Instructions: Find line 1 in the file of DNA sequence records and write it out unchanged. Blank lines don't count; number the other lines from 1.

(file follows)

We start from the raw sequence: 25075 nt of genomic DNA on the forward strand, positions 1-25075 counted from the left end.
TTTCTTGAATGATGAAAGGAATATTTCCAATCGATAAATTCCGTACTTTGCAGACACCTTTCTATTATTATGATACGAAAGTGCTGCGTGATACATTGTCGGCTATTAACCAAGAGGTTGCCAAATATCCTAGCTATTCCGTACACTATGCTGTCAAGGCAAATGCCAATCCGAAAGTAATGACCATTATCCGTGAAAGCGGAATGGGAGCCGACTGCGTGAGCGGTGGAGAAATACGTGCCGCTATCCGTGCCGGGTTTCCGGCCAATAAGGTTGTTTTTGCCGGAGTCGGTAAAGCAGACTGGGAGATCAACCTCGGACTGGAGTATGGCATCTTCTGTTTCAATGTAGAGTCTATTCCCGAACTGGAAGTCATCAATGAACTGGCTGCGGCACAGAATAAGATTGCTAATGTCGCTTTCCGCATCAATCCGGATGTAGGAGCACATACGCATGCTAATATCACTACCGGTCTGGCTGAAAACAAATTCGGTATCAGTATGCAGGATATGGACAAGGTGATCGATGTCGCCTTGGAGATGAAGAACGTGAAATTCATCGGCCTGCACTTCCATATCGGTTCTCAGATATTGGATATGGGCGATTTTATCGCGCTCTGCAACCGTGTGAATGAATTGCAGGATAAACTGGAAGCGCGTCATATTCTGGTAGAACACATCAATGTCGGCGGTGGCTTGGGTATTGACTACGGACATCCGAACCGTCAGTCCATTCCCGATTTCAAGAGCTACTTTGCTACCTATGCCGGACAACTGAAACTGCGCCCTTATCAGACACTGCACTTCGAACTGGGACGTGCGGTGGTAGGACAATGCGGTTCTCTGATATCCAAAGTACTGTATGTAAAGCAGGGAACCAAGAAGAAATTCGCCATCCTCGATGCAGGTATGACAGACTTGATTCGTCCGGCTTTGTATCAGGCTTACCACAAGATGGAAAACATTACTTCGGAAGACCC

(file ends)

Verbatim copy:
We start from the raw sequence: 25075 nt of genomic DNA on the forward strand, positions 1-25075 counted from the left end.